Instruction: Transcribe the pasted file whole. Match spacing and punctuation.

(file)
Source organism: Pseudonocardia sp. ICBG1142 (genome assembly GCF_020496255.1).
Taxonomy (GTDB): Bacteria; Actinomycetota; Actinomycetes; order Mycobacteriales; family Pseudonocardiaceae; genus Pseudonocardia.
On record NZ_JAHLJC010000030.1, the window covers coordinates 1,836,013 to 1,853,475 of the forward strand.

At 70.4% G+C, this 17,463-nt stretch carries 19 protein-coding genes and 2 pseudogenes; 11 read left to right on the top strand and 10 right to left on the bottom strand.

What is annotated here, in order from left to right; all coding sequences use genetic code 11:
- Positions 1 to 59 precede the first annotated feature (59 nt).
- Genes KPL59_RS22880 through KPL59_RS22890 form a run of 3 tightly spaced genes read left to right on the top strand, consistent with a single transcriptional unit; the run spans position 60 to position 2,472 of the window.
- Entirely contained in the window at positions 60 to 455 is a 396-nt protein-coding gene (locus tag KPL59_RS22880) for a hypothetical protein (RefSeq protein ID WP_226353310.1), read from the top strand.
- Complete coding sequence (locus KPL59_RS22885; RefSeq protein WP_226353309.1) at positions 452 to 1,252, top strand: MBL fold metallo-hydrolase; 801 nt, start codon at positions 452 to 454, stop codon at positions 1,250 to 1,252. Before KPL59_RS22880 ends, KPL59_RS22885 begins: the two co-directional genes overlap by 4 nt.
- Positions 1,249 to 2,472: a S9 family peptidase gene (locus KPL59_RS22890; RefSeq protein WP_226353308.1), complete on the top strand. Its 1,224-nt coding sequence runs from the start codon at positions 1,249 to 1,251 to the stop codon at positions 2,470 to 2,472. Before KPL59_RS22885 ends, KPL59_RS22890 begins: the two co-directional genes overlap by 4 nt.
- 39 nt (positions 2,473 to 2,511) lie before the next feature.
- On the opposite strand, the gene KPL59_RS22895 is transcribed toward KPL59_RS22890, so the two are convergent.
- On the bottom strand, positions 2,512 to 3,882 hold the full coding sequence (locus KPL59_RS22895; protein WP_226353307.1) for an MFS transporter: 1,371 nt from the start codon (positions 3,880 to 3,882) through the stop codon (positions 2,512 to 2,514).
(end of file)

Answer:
Source organism: Pseudonocardia sp. ICBG1142 (genome assembly GCF_020496255.1).
Taxonomy (GTDB): Bacteria; Actinomycetota; Actinomycetes; order Mycobacteriales; family Pseudonocardiaceae; genus Pseudonocardia.
On record NZ_JAHLJC010000030.1, the window covers coordinates 1,836,013 to 1,853,475 of the forward strand.

At 70.4% G+C, this 17,463-nt stretch carries 19 protein-coding genes and 2 pseudogenes; 11 read left to right on the top strand and 10 right to left on the bottom strand.

What is annotated here, in order from left to right; all coding sequences use genetic code 11:
- Positions 1 to 59 precede the first annotated feature (59 nt).
- Genes KPL59_RS22880 through KPL59_RS22890 form a run of 3 tightly spaced genes read left to right on the top strand, consistent with a single transcriptional unit; the run spans position 60 to position 2,472 of the window.
- Entirely contained in the window at positions 60 to 455 is a 396-nt protein-coding gene (locus tag KPL59_RS22880) for a hypothetical protein (RefSeq protein ID WP_226353310.1), read from the top strand.
- Complete coding sequence (locus KPL59_RS22885; RefSeq protein WP_226353309.1) at positions 452 to 1,252, top strand: MBL fold metallo-hydrolase; 801 nt, start codon at positions 452 to 454, stop codon at positions 1,250 to 1,252. Before KPL59_RS22880 ends, KPL59_RS22885 begins: the two co-directional genes overlap by 4 nt.
- Positions 1,249 to 2,472: a S9 family peptidase gene (locus KPL59_RS22890; RefSeq protein WP_226353308.1), complete on the top strand. Its 1,224-nt coding sequence runs from the start codon at positions 1,249 to 1,251 to the stop codon at positions 2,470 to 2,472. Before KPL59_RS22885 ends, KPL59_RS22890 begins: the two co-directional genes overlap by 4 nt.
- 39 nt (positions 2,473 to 2,511) lie before the next feature.
- On the opposite strand, the gene KPL59_RS22895 is transcribed toward KPL59_RS22890, so the two are convergent.
- On the bottom strand, positions 2,512 to 3,882 hold the full coding sequence (locus KPL59_RS22895; protein WP_226353307.1) for an MFS transporter: 1,371 nt from the start codon (positions 3,880 to 3,882) through the stop codon (positions 2,512 to 2,514).